Bradford Gamble, liberated activist and prison whistleblower

When Bradford Gamble died, he was surrounded by his family. The 65-year-old had been imprisoned for nearly a lifetime — 46 years — before he learned he was dying of cancer. With the help of activists on both sides of the prison walls, Gamble fought relentlessly to win his freedom.

Bradford Gamble with some of the prison abolition supporters who worked for his release, March 13, 2022. (WW Photo Credit: Ted Kelly)

Gamble was one of only 33 people who have successfully petitioned Pennsylvania courts for “compassionate release” in the last 13 years. His friend and tireless supporter Bryant Arroyo, currently still incarcerated at SCI Coal Township, said in April, “He was so adamant about not dying here under these particular circumstances that he was willing to do exactly what he needed to do in order to try to obtain his release.” (spotlightpa.org, April 21)

Only two others have been granted compassionate release since Gamble was released in March. One, Howard White, died only days after he was released from custody to a hospice.

“I didn’t make it out here just to say, I’m home. I got more to do,” Gamble told Workers World when he was released from prison a mere five months ago. “One thing Mr. Arroyo taught me is to never give up. Never stop fighting. If you can’t fight for yourself, fight for somebody else. I always told him, if I make it out of here — and we didn’t know, at that time, we really didn’t know — if I get out, I’m gonna touch somebody’s heart. And I’m gonna put them in a position to touch somebody else’s heart.”

He became an outspoken whistleblower on the conditions inside Pennsylvania’s prison system, particularly regarding the deplorable health care incarcerated people have access to.

“I want you all to know that there are things going on behind closed doors. People like me are not being treated as human beings. We’re being treated like cattle. The DOC medical department is 100% wrong in their way of treating us. We need people to know and understand that.” (Workers World, March 23)

Prison officials failed to notify Gamble what was causing his health to decline during his final years behind bars. Months after a biopsy to confirm whether he had terminal cancer, a prison guard dropped a piece of paper on the floor of his cell and only then did Gamble learn of his diagnosis.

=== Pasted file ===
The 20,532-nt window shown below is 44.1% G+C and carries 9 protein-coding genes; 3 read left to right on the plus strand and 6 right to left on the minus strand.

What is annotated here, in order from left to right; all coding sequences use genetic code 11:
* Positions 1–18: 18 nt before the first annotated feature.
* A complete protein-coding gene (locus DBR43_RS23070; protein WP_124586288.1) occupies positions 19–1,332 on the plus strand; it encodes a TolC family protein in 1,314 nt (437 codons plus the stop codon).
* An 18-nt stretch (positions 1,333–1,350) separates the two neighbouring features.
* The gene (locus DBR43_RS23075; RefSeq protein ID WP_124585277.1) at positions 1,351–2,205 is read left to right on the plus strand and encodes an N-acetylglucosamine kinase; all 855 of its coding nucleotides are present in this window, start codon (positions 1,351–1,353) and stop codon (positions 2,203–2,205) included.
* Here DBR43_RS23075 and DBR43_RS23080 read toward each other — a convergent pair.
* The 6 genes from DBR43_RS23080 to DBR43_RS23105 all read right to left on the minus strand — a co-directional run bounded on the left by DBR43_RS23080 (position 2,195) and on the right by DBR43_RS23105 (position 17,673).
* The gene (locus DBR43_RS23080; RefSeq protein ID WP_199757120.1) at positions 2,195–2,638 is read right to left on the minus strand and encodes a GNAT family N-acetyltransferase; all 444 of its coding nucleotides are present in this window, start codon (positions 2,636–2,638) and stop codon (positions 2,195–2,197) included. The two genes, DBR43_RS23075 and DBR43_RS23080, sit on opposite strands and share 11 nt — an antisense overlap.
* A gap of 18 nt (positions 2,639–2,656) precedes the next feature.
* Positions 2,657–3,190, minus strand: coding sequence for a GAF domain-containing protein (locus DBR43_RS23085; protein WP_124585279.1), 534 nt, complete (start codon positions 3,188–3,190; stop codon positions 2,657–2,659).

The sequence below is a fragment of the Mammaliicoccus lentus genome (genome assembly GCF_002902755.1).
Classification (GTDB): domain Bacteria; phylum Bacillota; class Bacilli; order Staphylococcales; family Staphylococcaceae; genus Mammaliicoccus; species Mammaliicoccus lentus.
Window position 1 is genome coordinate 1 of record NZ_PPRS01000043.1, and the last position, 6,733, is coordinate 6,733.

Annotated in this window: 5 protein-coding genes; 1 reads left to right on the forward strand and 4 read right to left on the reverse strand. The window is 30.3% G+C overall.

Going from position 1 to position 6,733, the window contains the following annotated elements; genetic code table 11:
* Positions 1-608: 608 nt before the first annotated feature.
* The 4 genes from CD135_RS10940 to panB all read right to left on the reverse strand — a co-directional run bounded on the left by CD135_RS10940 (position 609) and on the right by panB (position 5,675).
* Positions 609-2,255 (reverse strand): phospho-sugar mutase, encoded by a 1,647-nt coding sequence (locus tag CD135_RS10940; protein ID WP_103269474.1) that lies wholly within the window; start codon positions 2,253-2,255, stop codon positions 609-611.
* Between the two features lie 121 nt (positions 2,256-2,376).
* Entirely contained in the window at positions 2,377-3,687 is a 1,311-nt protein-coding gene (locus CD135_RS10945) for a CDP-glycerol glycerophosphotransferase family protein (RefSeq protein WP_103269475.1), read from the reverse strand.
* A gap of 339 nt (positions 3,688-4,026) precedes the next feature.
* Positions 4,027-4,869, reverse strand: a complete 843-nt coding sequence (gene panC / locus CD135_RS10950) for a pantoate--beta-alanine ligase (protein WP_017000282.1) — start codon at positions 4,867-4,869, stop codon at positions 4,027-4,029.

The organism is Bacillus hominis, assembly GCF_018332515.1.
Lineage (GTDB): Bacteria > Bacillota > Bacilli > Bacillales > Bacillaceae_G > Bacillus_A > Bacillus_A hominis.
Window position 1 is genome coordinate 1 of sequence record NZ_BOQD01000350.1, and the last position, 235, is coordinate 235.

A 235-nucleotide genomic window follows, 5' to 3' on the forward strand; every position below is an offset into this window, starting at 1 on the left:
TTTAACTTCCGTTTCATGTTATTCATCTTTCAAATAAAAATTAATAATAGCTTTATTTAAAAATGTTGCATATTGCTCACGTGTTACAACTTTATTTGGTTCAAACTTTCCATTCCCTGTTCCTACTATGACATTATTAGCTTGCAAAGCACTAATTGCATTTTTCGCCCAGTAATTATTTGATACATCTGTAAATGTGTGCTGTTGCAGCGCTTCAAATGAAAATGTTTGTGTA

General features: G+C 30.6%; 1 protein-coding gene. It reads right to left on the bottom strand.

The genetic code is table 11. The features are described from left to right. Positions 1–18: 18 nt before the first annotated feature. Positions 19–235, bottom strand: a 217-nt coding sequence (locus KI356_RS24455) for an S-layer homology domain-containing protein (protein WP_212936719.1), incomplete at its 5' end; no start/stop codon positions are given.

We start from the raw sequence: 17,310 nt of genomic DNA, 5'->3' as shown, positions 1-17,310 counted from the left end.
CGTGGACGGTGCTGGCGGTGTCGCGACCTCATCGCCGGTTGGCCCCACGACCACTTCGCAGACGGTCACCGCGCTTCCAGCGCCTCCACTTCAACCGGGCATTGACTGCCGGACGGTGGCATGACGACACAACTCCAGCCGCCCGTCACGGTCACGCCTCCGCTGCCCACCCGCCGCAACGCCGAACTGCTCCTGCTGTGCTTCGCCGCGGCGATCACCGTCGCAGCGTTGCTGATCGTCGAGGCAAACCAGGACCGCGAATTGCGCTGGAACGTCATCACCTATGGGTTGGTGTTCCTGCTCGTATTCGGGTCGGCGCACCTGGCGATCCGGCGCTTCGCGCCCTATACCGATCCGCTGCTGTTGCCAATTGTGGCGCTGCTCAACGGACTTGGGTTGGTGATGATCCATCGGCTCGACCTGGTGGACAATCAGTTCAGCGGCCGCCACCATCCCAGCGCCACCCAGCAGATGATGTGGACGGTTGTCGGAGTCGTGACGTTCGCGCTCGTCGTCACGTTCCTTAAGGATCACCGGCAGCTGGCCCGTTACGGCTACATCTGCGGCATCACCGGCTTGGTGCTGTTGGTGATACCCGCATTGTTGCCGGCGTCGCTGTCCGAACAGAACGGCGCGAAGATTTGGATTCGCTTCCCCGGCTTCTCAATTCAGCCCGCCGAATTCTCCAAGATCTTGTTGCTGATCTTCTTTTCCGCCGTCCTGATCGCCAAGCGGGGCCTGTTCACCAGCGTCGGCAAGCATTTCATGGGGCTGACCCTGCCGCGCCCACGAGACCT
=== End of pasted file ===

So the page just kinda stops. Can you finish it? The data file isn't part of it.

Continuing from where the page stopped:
Since his release, Gamble’s story has been raised as an example of why the compassionate release process in Pennsylvania fails to give incarcerated people the basic dignity of living out their final months with their families and communities. He had also become a spokesperson against the shackling of incarcerated people in health care settings.

Bradford Gamble’s legacy lies not only in his triumph of spending the final months of his life surrounded by his loved ones. His legacy is also his struggle, his adamant demand that everyone behind bars is afforded that basic human right as well.

A statement posted by from Gamble’s incarcerated comrades and friends, Bryant Arroyo, George Rashaan Brooks-Bey and Phillip Quinn, reads:

“Life and death are one, as the river and sea is one. So death is no enemy; it is a friend who, when the work of life is done, cuts the cord that binds the human boat to Earth so it can sail on to smoother shores.

“No language can describe a loved one’s worth, and Bub’s was tried and true. He was not called to be with our ancestors until the task he sought was done. When one has completed their mission, nature demands they move on. Thus, Bub joined the ancestors.

“Those who love him will follow his example and continue his fight for human rights. I know, that is the pattern for my life. His example, his dedication will be mirrored by my example and told by me. It would be selfish of us to desire to walk and talk with Bub, again. So, we will honor Bub by carrying on our struggle and letting his strength be an inspiration to us.

“Bub is now one with the creative force. Who can doubt the power of creative force? In the depths of the Earth, it presses coal into diamonds. In the soft belly of the oyster, it changes a grain of sand into a pearl. In the darkness of the cocoon, it turns a caterpillar into a butterfly. Death, too, is but one of nature’s moments of change. 

“As the snake shakes off its old skin, we, too, shake off this life to find something new and beautiful. As the winter landscapes hide the springtime flowers just beneath the soil and winter trees hide the promise of new leaves, our grief and deathbed agonies hide the promise of nature’s eternal love. Life has taught us to trust in nature’s divine plan. Like an owl whose night-bound eyes cannot comprehend the mystery of light, wisdom teaches us to be patient with what we cannot comprehend.

“Energy and force shape the ground beneath all beings. It is an awesome and mysterious reality in which all things live and move and have purpose, in and out of which all things emerge and into which all things return. 

“Rest in power, our friend, Bradford Gamble.”

Teddie Kelly

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Teddie Kelly

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